My name is Xenon Santillan and I just completed my coding bootcamp on March 9. I attended a Full Stack Development Bootcamp at UC Davis Continuing and Professional Education. This is from my experience and opinion with attending these bootcamps.
These bootcamps are usually completed in 2 different time periods (Full-time and part-time). Now for these coding bootcamps, it is HIGHLY RECOMMENDED to not work or do any extracurriculars DURING the course. Is that true? In my opinion, yes. While you may have some leeway during a part-time course, you will still need to put in 20+ hours more into studying/practicing coding. AND PLEASE DO NOT MISS A CLASS. Some bootcamps will allow up to 8 absences but you will be lost if you do not pay attention to detail. Your goal isn't just to complete the bootcamp, it's to make it into the tech industry as a software engineer.
Tip #1: Do your research.
You will probably hear this from a lot of people in the tech industry, but bootcamps don't hold that great of a reputation. Yes, some are credited and are able to produce amazing software engineers, don't get me wrong; however, this is probably the top 1-10% of bootcamp graduates. Take into account that the tech industry is VERY COMPETITIVE. Many companies are looking for THE CREAM OF THE CROP bootcamp graduates.
Tip #2: Take Harvard's CS50 course on EDX
Now this is something I highly recommend for beginners. This is a FREE course you can take online ON YOUR OWN TIME. I'm not going to go in-depth with the course, but it will help to prepare you for the material in the bootcamp.
If you are choosing to go into a coding bootcamp blindly (no coding experience), please reconsider. Software Engineering is an ever-changing position.
Tip #3: Tutoring and Office Hours!
My bootcamp had office hours 30 minutes before and after each class. In this period of time you can take a professor or teacher assistant to a break out room and speak with them about your struggles with the course, things that are happening outside of class, help with projects, or even to catch up on material. PLEASE TAKE ADVANTAGE OF OFFICE HOURS.
Tutoring sessions have to be scheduled ahead of time. Here you can speak with a professor or teacher assistant 1 on 1 if you need help.
Tip #4: Commit time outside of class to practice!
This was one thing I struggled with during my bootcamp. I grew complacent just watching tutorials or reviewing bootcamp material. You need to have a knack for learning new material all the time, whether it is a new library, framework, etc. Always be curious and have fun with what you are crafting. All code is never permanent either. You can always cut code away and create more whenever so have fun with it.
Tip #5: Don't rely on others too much.
Now during these bootcamps you will have a lot of batch mates. You will have group projects to work on. You should always choose to stick with the hard working ones of course, but don't rely on them too much. You have a vision for yourself and your projects. If the group has a different vision for the project than you, you can always make a fork and change what you see fit.
(I'm not saying that your batch mates can't be trusted)
Tip #6: Figure out what works for you!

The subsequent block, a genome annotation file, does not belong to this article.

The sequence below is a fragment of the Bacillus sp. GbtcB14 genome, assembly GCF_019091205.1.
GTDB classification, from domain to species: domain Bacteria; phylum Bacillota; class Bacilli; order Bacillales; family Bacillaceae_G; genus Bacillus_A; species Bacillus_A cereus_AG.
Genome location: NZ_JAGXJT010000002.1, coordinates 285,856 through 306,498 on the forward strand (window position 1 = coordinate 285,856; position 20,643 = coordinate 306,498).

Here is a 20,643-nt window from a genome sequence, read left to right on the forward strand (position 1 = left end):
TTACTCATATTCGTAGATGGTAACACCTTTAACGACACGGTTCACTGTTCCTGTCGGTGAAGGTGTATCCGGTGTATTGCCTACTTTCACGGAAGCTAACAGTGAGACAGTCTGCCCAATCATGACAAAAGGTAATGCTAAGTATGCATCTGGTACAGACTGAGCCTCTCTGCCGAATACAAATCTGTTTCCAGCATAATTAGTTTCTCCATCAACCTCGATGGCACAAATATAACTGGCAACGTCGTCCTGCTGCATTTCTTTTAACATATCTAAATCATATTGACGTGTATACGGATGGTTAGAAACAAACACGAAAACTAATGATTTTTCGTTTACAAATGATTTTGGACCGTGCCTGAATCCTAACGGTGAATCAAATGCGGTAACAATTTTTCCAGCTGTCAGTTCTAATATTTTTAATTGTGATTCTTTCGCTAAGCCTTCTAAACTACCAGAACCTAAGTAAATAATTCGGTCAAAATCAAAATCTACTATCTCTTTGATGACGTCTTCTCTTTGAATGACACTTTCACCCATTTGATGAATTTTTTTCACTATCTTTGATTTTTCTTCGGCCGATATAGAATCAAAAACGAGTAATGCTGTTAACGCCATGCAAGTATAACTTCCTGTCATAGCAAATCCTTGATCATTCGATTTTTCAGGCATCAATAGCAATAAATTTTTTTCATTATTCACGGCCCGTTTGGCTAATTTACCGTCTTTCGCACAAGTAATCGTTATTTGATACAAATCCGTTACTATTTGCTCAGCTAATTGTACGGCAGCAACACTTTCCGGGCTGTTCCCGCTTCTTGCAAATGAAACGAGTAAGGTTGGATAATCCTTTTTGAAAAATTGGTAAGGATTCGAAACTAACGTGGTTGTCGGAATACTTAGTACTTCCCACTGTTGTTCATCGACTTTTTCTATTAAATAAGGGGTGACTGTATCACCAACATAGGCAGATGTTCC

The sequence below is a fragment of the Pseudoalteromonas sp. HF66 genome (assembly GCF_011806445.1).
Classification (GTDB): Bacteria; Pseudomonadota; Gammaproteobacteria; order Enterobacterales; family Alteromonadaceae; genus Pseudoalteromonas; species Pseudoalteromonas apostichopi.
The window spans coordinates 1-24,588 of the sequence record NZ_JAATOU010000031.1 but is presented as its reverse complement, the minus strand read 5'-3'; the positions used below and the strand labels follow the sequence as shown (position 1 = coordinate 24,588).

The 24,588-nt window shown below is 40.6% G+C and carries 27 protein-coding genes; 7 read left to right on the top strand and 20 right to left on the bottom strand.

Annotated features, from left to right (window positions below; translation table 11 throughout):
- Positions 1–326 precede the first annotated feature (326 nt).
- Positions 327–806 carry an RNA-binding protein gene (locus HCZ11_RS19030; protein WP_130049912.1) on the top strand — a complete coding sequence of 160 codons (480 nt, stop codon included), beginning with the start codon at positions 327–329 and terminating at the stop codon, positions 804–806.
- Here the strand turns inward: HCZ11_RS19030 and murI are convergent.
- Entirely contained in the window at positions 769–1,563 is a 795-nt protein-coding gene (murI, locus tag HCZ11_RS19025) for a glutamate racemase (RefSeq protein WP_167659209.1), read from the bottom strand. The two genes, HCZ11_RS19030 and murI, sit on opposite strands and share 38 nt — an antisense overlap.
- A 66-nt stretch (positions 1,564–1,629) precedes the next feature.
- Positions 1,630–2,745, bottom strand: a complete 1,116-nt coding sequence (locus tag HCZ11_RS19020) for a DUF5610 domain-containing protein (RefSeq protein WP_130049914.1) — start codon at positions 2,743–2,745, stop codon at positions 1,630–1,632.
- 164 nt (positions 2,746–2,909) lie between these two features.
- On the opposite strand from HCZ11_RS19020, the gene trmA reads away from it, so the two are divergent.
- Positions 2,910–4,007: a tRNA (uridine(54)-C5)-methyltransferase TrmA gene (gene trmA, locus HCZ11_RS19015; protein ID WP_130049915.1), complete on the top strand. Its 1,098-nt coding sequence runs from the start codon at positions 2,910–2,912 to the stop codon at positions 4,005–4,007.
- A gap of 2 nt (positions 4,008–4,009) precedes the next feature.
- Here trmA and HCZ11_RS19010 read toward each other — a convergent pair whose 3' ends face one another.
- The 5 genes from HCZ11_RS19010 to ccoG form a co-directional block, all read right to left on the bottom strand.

Everyone develops skills in different ways and there is not one right way to do things. What worked for me is wire framing and creating user flow charts before starting projects. I was able to visually understand how the web applications should work and how it should look. Now what works for me may be different from what works for you.
Tip #7: Find a focus.
Now this one is a little bit different. Software Engineering has a lot of branches and routes you can take. If you find a passion for something during your time learning stick with it! It can be frontend, backend, devops, etc! Figure out what you want to do or where you want to be!
Tip #8: Jot down what you learn on twitter/network!
Now this is a phase to do during and after the bootcamp. I started this blog once I completed my bootcamp so I wasn't able to show my thought process and methods. This is what a lot of companies/employers want to see. The ability you have to take in information and use it, so start early.
Tip #9: Keep working on your craft!
Once you finish the bootcamp, you may get lost on what to do next. Keep making projects and deploy them! There are a lot of FREE RESOURCES you can get from networks as well as connections! Don't be afraid to reach out to batch mates and work on professional projects together!
Tip #10: Create a community/Join a community!
This will be your safe space to grow and develop. Find people who have similar interests as you and grow along with them!
Coding Bootcamps are accelerated learning courses designed to guide you where you want to be in your career, but it doesn't stop once the bootcamp finishes. It's what you do with the skills you learn after the bootcamp that can really take you far. Keep practicing!
If you got this far, thank you!
P.S. I am not talking down on anyone's ability to learn material, so please don't take offense. Please note that I am not advocating for coding bootcamps or giving financial decisions. Coding bootcamps are a huge financial decision as well as a commitment, just like college. There are many individuals that can learn without the guidance of a coding bootcamp as well.